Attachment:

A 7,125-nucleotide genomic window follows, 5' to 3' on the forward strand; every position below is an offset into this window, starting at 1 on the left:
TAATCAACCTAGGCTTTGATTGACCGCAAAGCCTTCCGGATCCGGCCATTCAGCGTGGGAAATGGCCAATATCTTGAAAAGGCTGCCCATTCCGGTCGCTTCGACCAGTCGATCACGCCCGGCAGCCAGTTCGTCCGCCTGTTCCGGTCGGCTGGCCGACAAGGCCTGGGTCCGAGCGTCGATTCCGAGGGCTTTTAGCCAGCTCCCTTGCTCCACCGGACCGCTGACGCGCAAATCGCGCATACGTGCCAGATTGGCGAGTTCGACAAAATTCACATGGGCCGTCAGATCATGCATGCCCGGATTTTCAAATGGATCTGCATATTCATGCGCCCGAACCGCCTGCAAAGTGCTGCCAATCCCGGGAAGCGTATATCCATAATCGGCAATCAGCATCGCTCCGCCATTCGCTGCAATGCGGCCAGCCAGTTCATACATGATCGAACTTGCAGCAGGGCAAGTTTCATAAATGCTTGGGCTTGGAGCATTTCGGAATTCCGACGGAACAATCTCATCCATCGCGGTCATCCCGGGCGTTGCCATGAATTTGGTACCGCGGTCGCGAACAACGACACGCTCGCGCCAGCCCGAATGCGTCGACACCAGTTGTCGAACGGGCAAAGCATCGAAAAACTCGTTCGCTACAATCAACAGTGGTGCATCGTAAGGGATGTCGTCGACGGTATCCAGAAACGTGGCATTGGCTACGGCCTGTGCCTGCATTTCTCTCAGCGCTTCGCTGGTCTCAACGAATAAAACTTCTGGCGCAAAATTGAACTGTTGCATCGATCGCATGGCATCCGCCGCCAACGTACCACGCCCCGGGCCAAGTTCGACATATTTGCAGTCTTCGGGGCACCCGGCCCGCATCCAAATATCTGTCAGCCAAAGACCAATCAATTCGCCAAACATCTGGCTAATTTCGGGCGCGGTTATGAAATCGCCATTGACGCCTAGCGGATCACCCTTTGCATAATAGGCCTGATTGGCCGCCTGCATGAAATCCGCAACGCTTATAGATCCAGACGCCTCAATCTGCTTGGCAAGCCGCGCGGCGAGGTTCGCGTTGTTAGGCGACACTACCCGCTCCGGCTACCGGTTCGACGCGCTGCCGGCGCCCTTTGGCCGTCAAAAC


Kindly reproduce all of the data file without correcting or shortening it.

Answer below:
A 7,125-nucleotide genomic window follows, 5' to 3' on the forward strand; every position below is an offset into this window, starting at 1 on the left:
TAATCAACCTAGGCTTTGATTGACCGCAAAGCCTTCCGGATCCGGCCATTCAGCGTGGGAAATGGCCAATATCTTGAAAAGGCTGCCCATTCCGGTCGCTTCGACCAGTCGATCACGCCCGGCAGCCAGTTCGTCCGCCTGTTCCGGTCGGCTGGCCGACAAGGCCTGGGTCCGAGCGTCGATTCCGAGGGCTTTTAGCCAGCTCCCTTGCTCCACCGGACCGCTGACGCGCAAATCGCGCATACGTGCCAGATTGGCGAGTTCGACAAAATTCACATGGGCCGTCAGATCATGCATGCCCGGATTTTCAAATGGATCTGCATATTCATGCGCCCGAACCGCCTGCAAAGTGCTGCCAATCCCGGGAAGCGTATATCCATAATCGGCAATCAGCATCGCTCCGCCATTCGCTGCAATGCGGCCAGCCAGTTCATACATGATCGAACTTGCAGCAGGGCAAGTTTCATAAATGCTTGGGCTTGGAGCATTTCGGAATTCCGACGGAACAATCTCATCCATCGCGGTCATCCCGGGCGTTGCCATGAATTTGGTACCGCGGTCGCGAACAACGACACGCTCGCGCCAGCCCGAATGCGTCGACACCAGTTGTCGAACGGGCAAAGCATCGAAAAACTCGTTCGCTACAATCAACAGTGGTGCATCGTAAGGGATGTCGTCGACGGTATCCAGAAACGTGGCATTGGCTACGGCCTGTGCCTGCATTTCTCTCAGCGCTTCGCTGGTCTCAACGAATAAAACTTCTGGCGCAAAATTGAACTGTTGCATCGATCGCATGGCATCCGCCGCCAACGTACCACGCCCCGGGCCAAGTTCGACATATTTGCAGTCTTCGGGGCACCCGGCCCGCATCCAAATATCTGTCAGCCAAAGACCAATCAATTCGCCAAACATCTGGCTAATTTCGGGCGCGGTTATGAAATCGCCATTGACGCCTAGCGGATCACCCTTTGCATAATAGGCCTGATTGGCCGCCTGCATGAAATCCGCAACGCTTATAGATCCAGACGCCTCAATCTGCTTGGCAAGCCGCGCGGCGAGGTTCGCGTTGTTAGGCGACACTACCCGCTCCGGCTACCGGTTCGACGCGCTGCCGGCGCCCTTTGGCCGTCAAAAC